A month before the 2016 U.S. presidential election, a rumor spread on Facebook. People were sharing a viral gimmick familiar to email spammers: Copy and paste this message to all your friends, or Facebook will share your private information. The hoax took off, particularly in pockets of the U.S. and the Philippines.
Inside Facebook Inc.’s Menlo Park, California, headquarters, a small group of staffers watched this rumor gain traction using a special software program they called Stormchaser. The tool was designed to track hoaxes and “memes” — silly, often untrue internet missives — about Facebook on the social network and other company-owned services including WhatsApp.
Since 2016, Facebook employees have used Stormchaser to track many viral posts, including a popular conspiracy that the company listens to users through their phone’s microphone, according to three former employees. Other topics ranged from bitter protests (the #deleteFB movement) to ludicrous jokes (that Facebook Chief Executive Officer Mark Zuckerberg is an alien), according to one former employee. In some cases, like the copy-and-paste hoax, the social network took active steps to snuff them out. Staff prepared messages debunking assertions about Facebook, then ran them in front of users who shared the content, according to documents viewed by Bloomberg News and four people familiar with the matter. They asked not to be identified discussing private initiatives.
Many companies monitor social media to learn what customers are saying about them. But Facebook’s position is unique. It owns the platform it’s watching, an advantage that may help Facebook track and reach users more effectively than other firms. And Facebook has been saddled with so many real problems recently that sometimes misinformation can stick.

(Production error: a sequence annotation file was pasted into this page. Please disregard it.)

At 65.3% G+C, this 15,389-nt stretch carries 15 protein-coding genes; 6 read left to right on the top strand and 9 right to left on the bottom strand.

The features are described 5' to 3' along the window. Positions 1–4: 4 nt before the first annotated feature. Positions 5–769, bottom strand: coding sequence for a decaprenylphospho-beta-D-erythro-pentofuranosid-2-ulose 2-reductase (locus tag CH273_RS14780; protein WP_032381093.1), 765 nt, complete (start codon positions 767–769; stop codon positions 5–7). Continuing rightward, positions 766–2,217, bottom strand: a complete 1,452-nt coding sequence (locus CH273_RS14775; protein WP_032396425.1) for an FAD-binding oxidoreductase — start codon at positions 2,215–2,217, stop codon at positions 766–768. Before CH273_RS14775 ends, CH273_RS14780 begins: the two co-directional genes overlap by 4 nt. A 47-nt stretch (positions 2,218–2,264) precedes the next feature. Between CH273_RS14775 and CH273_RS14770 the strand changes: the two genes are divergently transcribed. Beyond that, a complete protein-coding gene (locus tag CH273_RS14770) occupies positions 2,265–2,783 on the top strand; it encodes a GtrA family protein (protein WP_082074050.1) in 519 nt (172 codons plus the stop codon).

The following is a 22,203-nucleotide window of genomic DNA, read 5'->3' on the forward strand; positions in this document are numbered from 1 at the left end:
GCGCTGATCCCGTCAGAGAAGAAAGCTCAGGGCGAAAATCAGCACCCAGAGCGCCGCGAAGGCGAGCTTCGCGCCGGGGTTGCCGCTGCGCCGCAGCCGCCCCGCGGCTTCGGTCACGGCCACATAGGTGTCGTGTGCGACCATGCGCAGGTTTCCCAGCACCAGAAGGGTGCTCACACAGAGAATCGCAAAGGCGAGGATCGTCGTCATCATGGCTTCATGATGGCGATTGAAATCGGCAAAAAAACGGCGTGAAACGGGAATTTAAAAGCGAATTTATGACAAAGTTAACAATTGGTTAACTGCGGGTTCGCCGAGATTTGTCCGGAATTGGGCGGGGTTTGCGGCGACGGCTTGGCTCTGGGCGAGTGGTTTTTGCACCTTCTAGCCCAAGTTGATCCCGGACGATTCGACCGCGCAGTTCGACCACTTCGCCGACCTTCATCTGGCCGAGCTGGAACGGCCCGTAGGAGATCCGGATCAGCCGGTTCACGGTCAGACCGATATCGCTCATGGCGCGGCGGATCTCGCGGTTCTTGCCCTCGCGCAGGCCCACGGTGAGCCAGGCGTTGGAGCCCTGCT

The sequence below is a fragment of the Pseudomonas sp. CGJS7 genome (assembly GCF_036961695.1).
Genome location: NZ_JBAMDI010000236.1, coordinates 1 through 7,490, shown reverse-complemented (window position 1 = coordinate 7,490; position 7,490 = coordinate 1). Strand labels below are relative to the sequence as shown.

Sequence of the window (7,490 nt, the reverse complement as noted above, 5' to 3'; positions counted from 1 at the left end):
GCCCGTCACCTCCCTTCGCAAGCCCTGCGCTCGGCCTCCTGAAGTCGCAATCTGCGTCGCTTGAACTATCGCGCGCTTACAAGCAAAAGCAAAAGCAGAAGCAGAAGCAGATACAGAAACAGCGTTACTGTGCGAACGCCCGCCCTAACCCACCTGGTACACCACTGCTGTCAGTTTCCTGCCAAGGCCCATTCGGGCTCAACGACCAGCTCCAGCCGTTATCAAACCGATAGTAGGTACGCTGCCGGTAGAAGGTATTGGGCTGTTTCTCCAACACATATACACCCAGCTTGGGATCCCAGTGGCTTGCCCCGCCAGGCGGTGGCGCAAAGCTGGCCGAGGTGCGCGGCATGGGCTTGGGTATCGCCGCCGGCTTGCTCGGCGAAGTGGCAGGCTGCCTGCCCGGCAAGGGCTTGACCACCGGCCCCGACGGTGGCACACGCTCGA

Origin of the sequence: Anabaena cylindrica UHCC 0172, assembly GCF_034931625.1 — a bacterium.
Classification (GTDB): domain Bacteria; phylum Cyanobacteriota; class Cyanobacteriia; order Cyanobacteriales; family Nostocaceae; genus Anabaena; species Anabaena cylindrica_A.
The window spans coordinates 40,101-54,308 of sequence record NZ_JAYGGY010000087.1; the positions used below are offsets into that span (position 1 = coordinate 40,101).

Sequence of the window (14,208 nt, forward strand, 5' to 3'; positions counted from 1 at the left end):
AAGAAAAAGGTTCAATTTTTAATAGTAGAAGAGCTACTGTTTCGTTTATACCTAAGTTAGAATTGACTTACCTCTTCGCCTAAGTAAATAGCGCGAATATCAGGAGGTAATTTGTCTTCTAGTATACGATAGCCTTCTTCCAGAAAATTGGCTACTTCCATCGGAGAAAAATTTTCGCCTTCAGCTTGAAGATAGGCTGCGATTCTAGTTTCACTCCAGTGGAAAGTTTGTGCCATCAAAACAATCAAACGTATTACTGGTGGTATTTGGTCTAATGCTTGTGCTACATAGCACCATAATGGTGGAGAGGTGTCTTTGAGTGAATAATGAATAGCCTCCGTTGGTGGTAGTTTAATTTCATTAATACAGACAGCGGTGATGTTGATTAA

Stormchaser is just one of multiple tools Facebook has deployed to manage its reputation, which has taken a dramatic hit thanks to its role in spreading Russian misinformation during the U.S. election and numerous privacy scandals. The company employs hundreds of public relations officials and spent $13 million on government lobbying in 2018. Zuckerberg and Facebook Chief Operating Officer Sheryl Sandberg have become so intertwined with the company’s image that Facebook routinely collects public survey data to understand how the general public views them — data that shapes what the executives say and do publicly.
These internal efforts, which haven’t been previously reported, also included a program dubbed Night’s Watch, after HBO’s Game of Thrones, that let staff monitor how news coverage of Facebook spread on the social network and apps such as WhatsApp. Messages and content on WhatsApp are encrypted, but Facebook could get a sense of what went viral on that app by looking at how some people mentioned information from WhatsApp when they posted to Facebook.
It was with Stormchaser, though, where Facebook went on offense. In the Philippines, Facebook put an alert atop users’ news feeds informing them that the “copy and paste” meme was not true. In the U.S., Facebook promoted a post from one of the company’s official Pages debunking the meme. These counter-programming messages, run by Facebook’s product marketing division, were called “quick promotions” and were, like most things at Facebook, measured intensely. In one internal message, viewed by Bloomberg News, a staffer told colleagues that a QP in the Philippines was reaching users at a “slow rate,” hitting only 20,000 of a targeted audience of 750,000. In another message, a Facebook employee discussed a proposal to target U.S. users with a QP saying the company was focused on fake news and explaining how to report such misinformation.